The state Legislature begins its 30-day special session today. The question is whether much progress has been made in two weeks of closed-door negotiations.
Gov. Jay Inslee believes some progress has been made, but did not want to publicly discuss the talks last week because that would violate an agreement to keep the negotiations confidential, said Inslee spokesman David Postman.
"We still have a ways to go," said House Majority Leader Pat Sullivan, D-Covington.
When the legislative session ended April 28 the Republican-oriented Senate and the House-controlled House were far apart on what the 2013-2015 state operating budget should be. Sullivan said the current talks have been focused on budget matters. Sen. Andy Hill, R-Redmond and the Senate's lead budget negotiator, could not be reached last week for comment.
Last Thursday, 15 people from Hill's 45th District — who also belong to the Washington Conservation Voters and Environmental Priorities Coalition — gave him a petition with 5,000 signatures that asked him to eliminate a use tax exemption for extracted fuel, which covers a factory or commercial operation's byproducts that are used internally as fuel. The exemption would continue for "hog fuel," which is made from wood byproducts at sawmills and similar facilities. Five oil refineries west of the Cascade Mountains would be affected. And an extra $40.8 million would go to the state in 2013-2015. The petitioners want that money to go to education.
The petition is just the beginning. Both sides, not to mention Inslee, have lists of blocked bills that they want passed this session — with everyone expecting eventual horsetrading.
Here is the impasse that faced the House and Senate two weeks ago.
- Operating budget
- The House proposes a $34.33 billion operating budget for 2013-2015.
- The Senate wants a $33.21 billion budget.
- Raised revenues
- The House wants to repeal 11 tax exemptions and extend a business-and-occupations tax for service firms to raise $1.169 billion to pay for educational improvements called for by a Washington Supreme Court ruling.
- The Senate contends the Supreme Court improvements can be met with $1 billion and with no new revenue, which would mean keeping those 11 tax exemptions on the books.
- Social and health services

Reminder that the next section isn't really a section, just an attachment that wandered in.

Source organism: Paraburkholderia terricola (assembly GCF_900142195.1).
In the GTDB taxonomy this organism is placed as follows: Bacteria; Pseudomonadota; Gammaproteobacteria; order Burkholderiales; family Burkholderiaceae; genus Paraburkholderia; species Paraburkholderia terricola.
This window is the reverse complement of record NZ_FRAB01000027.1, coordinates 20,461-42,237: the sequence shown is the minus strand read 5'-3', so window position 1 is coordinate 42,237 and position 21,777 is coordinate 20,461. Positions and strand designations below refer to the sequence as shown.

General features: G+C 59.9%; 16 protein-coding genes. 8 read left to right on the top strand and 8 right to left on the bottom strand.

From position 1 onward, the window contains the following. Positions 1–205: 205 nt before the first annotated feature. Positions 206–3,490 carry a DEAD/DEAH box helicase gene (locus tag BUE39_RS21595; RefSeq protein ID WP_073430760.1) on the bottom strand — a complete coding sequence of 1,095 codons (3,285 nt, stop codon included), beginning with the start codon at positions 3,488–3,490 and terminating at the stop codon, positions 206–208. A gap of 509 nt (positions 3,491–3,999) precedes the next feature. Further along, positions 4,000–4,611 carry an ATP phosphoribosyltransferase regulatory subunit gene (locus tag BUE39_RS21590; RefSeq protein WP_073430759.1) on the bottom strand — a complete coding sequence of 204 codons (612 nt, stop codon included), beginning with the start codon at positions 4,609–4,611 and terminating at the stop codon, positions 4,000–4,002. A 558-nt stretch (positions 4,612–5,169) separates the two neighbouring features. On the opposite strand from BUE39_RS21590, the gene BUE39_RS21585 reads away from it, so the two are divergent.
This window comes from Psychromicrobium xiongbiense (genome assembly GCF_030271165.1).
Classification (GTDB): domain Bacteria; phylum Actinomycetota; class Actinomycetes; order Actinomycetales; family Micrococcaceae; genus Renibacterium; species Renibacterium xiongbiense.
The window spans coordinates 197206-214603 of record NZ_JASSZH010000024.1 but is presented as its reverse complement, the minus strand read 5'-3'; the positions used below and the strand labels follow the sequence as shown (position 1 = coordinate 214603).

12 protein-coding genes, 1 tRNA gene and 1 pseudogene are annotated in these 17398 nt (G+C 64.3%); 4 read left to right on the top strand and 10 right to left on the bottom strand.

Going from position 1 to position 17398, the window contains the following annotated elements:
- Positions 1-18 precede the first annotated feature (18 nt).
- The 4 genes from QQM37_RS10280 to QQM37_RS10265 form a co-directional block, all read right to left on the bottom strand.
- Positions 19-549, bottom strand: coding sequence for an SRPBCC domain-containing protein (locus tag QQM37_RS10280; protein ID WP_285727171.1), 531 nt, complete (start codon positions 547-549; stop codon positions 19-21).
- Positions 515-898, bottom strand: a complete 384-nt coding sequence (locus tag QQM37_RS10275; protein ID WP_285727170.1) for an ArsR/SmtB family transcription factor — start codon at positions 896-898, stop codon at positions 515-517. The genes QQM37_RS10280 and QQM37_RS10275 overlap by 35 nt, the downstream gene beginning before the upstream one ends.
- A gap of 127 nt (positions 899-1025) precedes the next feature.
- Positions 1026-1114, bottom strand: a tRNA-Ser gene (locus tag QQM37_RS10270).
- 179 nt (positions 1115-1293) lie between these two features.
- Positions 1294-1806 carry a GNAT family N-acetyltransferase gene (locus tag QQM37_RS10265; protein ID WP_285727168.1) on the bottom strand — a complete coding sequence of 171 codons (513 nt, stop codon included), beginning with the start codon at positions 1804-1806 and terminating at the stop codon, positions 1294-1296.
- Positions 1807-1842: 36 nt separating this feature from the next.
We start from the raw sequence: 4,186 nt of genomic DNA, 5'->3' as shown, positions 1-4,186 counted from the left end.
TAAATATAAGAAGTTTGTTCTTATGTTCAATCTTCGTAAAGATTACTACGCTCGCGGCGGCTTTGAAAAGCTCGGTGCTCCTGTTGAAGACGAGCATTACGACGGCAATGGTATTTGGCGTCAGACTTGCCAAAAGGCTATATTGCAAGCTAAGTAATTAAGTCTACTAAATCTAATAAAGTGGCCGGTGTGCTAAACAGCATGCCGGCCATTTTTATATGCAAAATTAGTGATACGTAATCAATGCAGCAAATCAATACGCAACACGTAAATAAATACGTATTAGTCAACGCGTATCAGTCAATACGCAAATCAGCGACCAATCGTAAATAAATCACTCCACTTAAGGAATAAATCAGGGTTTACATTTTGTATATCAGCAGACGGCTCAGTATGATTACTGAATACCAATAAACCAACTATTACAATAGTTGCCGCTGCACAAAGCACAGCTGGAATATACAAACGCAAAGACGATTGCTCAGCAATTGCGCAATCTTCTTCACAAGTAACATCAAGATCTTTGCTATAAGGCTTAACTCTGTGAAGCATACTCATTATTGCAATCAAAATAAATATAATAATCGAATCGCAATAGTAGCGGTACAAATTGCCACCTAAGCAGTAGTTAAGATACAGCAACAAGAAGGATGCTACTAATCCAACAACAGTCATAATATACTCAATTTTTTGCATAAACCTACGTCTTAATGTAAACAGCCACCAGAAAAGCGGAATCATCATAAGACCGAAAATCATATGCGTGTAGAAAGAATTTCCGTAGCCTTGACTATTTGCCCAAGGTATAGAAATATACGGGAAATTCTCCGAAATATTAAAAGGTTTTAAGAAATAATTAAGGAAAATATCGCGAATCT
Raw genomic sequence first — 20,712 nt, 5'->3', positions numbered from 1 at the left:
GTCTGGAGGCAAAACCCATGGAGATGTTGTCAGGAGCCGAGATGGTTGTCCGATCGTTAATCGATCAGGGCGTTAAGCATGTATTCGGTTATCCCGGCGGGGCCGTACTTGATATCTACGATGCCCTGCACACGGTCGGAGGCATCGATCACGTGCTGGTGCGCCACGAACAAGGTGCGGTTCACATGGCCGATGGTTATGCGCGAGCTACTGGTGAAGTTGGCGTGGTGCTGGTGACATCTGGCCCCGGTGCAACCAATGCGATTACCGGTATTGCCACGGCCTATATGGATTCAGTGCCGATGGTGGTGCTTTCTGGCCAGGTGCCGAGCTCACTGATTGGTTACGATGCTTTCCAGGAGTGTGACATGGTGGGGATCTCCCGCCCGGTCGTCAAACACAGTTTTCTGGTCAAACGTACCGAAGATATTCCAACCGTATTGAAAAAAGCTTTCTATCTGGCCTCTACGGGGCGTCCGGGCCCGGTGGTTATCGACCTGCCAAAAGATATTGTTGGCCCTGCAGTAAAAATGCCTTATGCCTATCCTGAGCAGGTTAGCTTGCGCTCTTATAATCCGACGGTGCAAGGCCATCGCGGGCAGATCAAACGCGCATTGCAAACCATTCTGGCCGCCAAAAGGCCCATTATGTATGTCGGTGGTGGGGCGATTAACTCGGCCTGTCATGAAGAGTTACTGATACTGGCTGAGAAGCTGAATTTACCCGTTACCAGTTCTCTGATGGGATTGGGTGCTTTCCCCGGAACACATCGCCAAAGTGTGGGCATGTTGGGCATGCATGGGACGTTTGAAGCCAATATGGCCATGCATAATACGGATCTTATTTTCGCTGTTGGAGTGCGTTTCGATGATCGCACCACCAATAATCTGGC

- The Senate wants to cut social and health services significantly to make the budget's parts fit together.
- The House wants to trim those services only a little.
- Money shuffling
- 'êThe House budget depends on removing $575 million from the state's emergency-related "rainy day fund." The accounting requires approval of 60 percent of the House — 59 votes out of 98. The House Democrats number 55, meaning they have to convince four Republicans to cross the aisle from a caucus that has extremely strong party discipline.
- The Senate's Majority Coalition Caucus budget depends on a $166 million shift from a school construction fund to an operational fund. Democrats say that move is unconstitutional. Republicans say it’s perfectly legal. Each side has attorneys citing different sentences in the Washington Constitution. Sullivan said the only way to resolve that issue would be to take it to court. The Majority Coalition Caucus also wants to take $321 million in teacher cost-of-living raises to fund other school improvements in its $1 billion education fix-it plan. Democrats counter that the $321 million is from a fund with no money in it.
Inslee also wants several dead policy bills to be revived.
- The DREAM Act, which would give the children of undocumented immigrants a chance to apply for state scholarships to college.
- The Reproductive Parity Act, which would address abortion insurance
- A transportation budget-and-projects package
- A gun-background-check bill
- Tougher legislation on repeat drunk drivers
Republican leaders say the DREAM Act, Reproductive Parity Act and any revival of a gun background check bill are not budget measures, and should not be considered in the budget negotiations.
Meanwhile, Republican and Majority Coalition Caucus leaders are considering several workers compensation reform and education reform bills, which House Democrats have stopped, as part of their budget. They say that any budget compromise must include the House passing those bills.
For more exclusive coverage of the state Legislature, check out Crosscut's Olympia 2013 page.